The Stack Archive

93.4 million Mexican voter records leaked online

Mon 25 Apr 2016

Mexican ballot boxes

A complete database containing records of 93.4 million Mexican voters has been leaked online, without any password restrictions. The information was available for anyone to access across Amazon Web Servers.

The database was uncovered on 14 April by security expert Chris Vickery, who immediately alerted the Mexican government and the National Electoral Institute (NEI). Both authorities have since confirmed that the leaked data was legitimate and added that the data contained details such as full names, date of birth, addresses, occupations, and unique voting numbers for every single registered Mexican voter.

Vickery explained that the breached data could potentially lead to many serious consequences for those affected. “Kidnapping is a considerable problem in Mexico, and allowing cartels to download copies of this database could prove disastrous,” he suggested.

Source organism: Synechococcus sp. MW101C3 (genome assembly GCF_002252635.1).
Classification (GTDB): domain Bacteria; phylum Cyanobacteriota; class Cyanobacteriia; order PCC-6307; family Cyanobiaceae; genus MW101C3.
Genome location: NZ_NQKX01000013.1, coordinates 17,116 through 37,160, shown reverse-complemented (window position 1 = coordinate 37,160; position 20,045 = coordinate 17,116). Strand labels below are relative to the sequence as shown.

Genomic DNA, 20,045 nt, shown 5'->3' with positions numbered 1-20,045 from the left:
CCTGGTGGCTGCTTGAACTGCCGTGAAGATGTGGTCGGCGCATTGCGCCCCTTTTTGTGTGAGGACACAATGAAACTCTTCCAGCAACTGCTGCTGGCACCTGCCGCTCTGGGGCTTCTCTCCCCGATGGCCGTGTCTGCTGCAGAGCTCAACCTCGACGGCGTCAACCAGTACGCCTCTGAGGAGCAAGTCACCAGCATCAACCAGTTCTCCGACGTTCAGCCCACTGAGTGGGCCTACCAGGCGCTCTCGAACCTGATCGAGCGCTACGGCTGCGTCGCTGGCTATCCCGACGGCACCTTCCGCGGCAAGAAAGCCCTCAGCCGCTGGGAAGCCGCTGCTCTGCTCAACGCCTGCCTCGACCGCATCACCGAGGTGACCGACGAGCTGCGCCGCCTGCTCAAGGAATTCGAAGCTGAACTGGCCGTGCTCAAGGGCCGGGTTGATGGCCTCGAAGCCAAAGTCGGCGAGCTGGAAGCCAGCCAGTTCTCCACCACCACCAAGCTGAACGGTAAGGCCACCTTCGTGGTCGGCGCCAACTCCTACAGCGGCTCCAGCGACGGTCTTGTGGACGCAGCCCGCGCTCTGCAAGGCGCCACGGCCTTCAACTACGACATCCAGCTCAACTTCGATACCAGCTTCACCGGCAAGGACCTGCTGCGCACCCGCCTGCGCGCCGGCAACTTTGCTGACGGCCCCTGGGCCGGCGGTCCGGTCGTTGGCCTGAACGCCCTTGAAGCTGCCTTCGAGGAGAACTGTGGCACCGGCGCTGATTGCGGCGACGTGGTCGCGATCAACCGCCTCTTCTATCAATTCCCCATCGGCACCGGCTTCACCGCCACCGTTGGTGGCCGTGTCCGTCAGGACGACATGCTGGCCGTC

Screen Shot 2016-04-25 at 11.25.04It is unclear who leaked the data and how the database was published online, but for now the data has been removed from the servers and an investigation is under way.

Voter data is increasingly a target for hackers looking for valuable information on citizens. Last week, a member of Anonymous Philippines was arrested for the hacking of the Commission of Elections (Comelec) website in March, and for tipping off other hackers on how to access the database of registered voters.

At the beginning of April, it was discovered that someone had hacked and leaked the entire Turkish citizenship database, containing details of 49,611,709 Turkish citizens, including the president Recep Tayyip Erdoğan. This information was also publicly available online until a few days ago.

Last year, Vickery also uncovered 191 million U.S. voter registration records online which exposed personal information including party affiliations and voting logs on whether the individual had voted in primary and general elections dating back to 2000. The leak, which contained 300GB of data, was also configured for public access with no password protection.


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